Prominent Northern Ireland LGV operator Willie Oliver has called for stiffer penalties to be applied to those found using laundered fuel.

Oliver, who is MD of Coleraine-based Oliver Transport Services and a board member of the RHA, has also thrown his weight behind the recent suggestion by RHA director of policy Jack Semple that the forthcoming Irish fuel duty rebate will increase the lure of illicit fuel.

Current penalties for those found driving around with illegal diesel simply do not go far enough, Oliver told Motortransport.co.uk recently.

“Taking into account that a lorry carrying 1,500 litres can save up to £750 in one fill by using rebated fuel, it is little wonder operators are happy to take the chance of avoiding detection,” he said. “In the first instance, you’re fined £500; in the second, an amount related to the capacity of your tank. But if you’re saving £750 or £1,000 a week and you run for a month [before getting caught], you’re quids in.

“At the end of the day, unless these people are going to be jailed - and jailed for a long time - the problem’s not going to disappear,” he added.

The introduction of a 7.5 cent per litre fuel duty rebate in the Republic of Ireland from July is likely to exacerbate the problem, he said. While it may reduce demand for illicit fuels in the ROI itself, it will lead to even more Northern Irish vehicle operators fuelling up in the south and so make illicit fuel more attractive to those competing with them, he said. “The launderers aren’t going to go away,” he warned.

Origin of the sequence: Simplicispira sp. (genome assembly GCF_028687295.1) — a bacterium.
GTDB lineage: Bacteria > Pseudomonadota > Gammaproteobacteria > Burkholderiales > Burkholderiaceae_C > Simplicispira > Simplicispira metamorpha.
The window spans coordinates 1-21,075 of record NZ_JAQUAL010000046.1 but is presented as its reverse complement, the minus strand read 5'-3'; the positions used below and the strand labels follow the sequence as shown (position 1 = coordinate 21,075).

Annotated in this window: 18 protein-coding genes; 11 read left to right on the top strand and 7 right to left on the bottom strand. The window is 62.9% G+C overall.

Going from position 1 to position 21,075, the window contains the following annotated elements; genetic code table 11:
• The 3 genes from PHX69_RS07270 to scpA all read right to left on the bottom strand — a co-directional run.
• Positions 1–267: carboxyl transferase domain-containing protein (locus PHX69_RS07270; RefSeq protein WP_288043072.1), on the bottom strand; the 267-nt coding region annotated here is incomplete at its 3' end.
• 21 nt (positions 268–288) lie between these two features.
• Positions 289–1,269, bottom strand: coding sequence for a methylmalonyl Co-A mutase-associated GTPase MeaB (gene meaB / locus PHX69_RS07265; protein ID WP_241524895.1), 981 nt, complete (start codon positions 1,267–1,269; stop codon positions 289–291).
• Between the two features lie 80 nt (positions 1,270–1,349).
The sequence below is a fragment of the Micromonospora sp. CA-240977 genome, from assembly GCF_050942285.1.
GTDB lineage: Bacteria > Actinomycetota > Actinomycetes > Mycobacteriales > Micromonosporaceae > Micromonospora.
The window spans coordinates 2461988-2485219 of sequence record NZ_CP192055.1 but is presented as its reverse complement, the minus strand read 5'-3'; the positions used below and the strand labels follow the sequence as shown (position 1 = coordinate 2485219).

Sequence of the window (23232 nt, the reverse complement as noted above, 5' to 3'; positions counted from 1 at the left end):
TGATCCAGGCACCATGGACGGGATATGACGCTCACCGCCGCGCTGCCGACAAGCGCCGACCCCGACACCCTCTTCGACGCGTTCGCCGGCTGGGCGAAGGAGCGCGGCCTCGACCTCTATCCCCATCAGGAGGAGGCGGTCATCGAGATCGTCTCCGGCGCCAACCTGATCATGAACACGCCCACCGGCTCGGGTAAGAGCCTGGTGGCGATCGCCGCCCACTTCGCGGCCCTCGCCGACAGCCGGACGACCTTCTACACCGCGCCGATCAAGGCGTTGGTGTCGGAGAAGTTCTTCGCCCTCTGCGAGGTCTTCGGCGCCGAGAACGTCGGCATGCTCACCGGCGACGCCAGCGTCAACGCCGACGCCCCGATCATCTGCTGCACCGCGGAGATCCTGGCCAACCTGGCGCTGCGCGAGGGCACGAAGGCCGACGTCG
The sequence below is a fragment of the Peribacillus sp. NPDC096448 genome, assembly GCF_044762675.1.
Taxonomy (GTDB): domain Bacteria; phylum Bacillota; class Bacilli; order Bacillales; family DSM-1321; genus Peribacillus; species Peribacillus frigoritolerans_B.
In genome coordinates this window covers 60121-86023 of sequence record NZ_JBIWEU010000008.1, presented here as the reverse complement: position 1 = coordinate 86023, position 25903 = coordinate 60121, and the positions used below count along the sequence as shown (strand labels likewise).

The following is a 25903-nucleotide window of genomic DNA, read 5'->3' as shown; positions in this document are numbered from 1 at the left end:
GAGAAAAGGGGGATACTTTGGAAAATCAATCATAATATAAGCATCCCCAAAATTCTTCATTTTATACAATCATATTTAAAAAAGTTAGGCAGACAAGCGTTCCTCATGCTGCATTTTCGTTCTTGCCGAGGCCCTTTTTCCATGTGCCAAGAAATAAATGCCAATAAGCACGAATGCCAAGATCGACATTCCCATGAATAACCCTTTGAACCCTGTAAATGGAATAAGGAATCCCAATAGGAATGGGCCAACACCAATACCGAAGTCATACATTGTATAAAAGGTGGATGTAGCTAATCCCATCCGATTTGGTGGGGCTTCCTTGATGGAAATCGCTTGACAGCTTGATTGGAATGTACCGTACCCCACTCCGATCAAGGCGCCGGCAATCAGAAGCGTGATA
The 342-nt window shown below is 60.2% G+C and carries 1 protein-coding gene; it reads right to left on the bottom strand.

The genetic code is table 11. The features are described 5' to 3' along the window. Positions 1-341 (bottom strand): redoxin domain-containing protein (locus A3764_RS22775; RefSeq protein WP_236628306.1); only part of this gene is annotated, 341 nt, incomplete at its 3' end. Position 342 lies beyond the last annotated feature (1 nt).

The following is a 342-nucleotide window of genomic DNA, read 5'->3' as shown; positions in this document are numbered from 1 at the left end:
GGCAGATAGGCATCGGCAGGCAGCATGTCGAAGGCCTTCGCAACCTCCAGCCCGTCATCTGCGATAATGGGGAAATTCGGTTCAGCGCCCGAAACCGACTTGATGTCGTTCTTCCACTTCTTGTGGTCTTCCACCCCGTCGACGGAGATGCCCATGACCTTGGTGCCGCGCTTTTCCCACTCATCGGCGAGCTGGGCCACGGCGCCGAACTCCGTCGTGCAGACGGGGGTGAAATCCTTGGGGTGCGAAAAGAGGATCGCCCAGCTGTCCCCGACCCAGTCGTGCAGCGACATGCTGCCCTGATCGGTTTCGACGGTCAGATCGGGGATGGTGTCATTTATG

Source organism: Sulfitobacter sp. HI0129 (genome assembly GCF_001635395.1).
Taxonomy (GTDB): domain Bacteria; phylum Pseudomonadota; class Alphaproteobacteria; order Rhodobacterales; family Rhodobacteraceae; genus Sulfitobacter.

Oliver also called for stiffer penalties for those found supplying illicit fuel and suggested that one solution to the whole issue might be to do away with rebated fuel entirely. “Rebated fuel was brought in during the Second World War to help with the supply of food and you have to ask why we are still using it,” he said. “If the farmer was paid the proper price for his product, we wouldn’t need subsidised fuel.”